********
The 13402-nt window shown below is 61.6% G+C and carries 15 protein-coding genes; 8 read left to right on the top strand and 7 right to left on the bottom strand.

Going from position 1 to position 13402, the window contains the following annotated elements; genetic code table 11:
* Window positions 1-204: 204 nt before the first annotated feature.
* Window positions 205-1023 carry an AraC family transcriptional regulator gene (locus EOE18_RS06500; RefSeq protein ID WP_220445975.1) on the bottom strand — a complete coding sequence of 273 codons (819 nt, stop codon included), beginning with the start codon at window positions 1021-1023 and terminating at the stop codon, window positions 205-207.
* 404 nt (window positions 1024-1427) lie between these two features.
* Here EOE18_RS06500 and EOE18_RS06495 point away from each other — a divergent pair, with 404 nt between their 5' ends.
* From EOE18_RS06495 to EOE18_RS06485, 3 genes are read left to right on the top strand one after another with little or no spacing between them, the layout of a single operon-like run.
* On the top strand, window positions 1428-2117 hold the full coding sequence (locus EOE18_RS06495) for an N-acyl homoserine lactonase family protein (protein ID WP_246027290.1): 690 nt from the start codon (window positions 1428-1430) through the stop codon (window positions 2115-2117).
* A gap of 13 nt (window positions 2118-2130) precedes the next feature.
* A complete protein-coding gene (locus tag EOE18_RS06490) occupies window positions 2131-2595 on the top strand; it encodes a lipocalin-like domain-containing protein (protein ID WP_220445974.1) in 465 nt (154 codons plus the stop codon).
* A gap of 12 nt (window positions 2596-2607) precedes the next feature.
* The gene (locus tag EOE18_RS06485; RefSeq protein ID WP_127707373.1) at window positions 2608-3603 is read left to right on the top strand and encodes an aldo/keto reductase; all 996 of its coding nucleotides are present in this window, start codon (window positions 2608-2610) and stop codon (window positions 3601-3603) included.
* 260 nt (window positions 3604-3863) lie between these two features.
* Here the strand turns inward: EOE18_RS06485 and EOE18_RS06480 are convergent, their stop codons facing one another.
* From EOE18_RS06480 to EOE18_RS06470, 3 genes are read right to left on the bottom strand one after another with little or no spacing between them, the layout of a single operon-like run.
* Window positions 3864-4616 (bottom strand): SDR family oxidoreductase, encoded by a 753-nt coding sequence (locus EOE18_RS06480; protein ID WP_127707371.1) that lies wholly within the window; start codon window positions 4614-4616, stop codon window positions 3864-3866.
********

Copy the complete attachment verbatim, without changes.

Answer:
The 13402-nt window shown below is 61.6% G+C and carries 15 protein-coding genes; 8 read left to right on the top strand and 7 right to left on the bottom strand.

Going from position 1 to position 13402, the window contains the following annotated elements; genetic code table 11:
* Window positions 1-204: 204 nt before the first annotated feature.
* Window positions 205-1023 carry an AraC family transcriptional regulator gene (locus EOE18_RS06500; RefSeq protein ID WP_220445975.1) on the bottom strand — a complete coding sequence of 273 codons (819 nt, stop codon included), beginning with the start codon at window positions 1021-1023 and terminating at the stop codon, window positions 205-207.
* 404 nt (window positions 1024-1427) lie between these two features.
* Here EOE18_RS06500 and EOE18_RS06495 point away from each other — a divergent pair, with 404 nt between their 5' ends.
* From EOE18_RS06495 to EOE18_RS06485, 3 genes are read left to right on the top strand one after another with little or no spacing between them, the layout of a single operon-like run.
* On the top strand, window positions 1428-2117 hold the full coding sequence (locus EOE18_RS06495) for an N-acyl homoserine lactonase family protein (protein ID WP_246027290.1): 690 nt from the start codon (window positions 1428-1430) through the stop codon (window positions 2115-2117).
* A gap of 13 nt (window positions 2118-2130) precedes the next feature.
* A complete protein-coding gene (locus tag EOE18_RS06490) occupies window positions 2131-2595 on the top strand; it encodes a lipocalin-like domain-containing protein (protein ID WP_220445974.1) in 465 nt (154 codons plus the stop codon).
* A gap of 12 nt (window positions 2596-2607) precedes the next feature.
* The gene (locus tag EOE18_RS06485; RefSeq protein ID WP_127707373.1) at window positions 2608-3603 is read left to right on the top strand and encodes an aldo/keto reductase; all 996 of its coding nucleotides are present in this window, start codon (window positions 2608-2610) and stop codon (window positions 3601-3603) included.
* 260 nt (window positions 3604-3863) lie between these two features.
* Here the strand turns inward: EOE18_RS06485 and EOE18_RS06480 are convergent, their stop codons facing one another.
* From EOE18_RS06480 to EOE18_RS06470, 3 genes are read right to left on the bottom strand one after another with little or no spacing between them, the layout of a single operon-like run.
* Window positions 3864-4616 (bottom strand): SDR family oxidoreductase, encoded by a 753-nt coding sequence (locus EOE18_RS06480; protein ID WP_127707371.1) that lies wholly within the window; start codon window positions 4614-4616, stop codon window positions 3864-3866.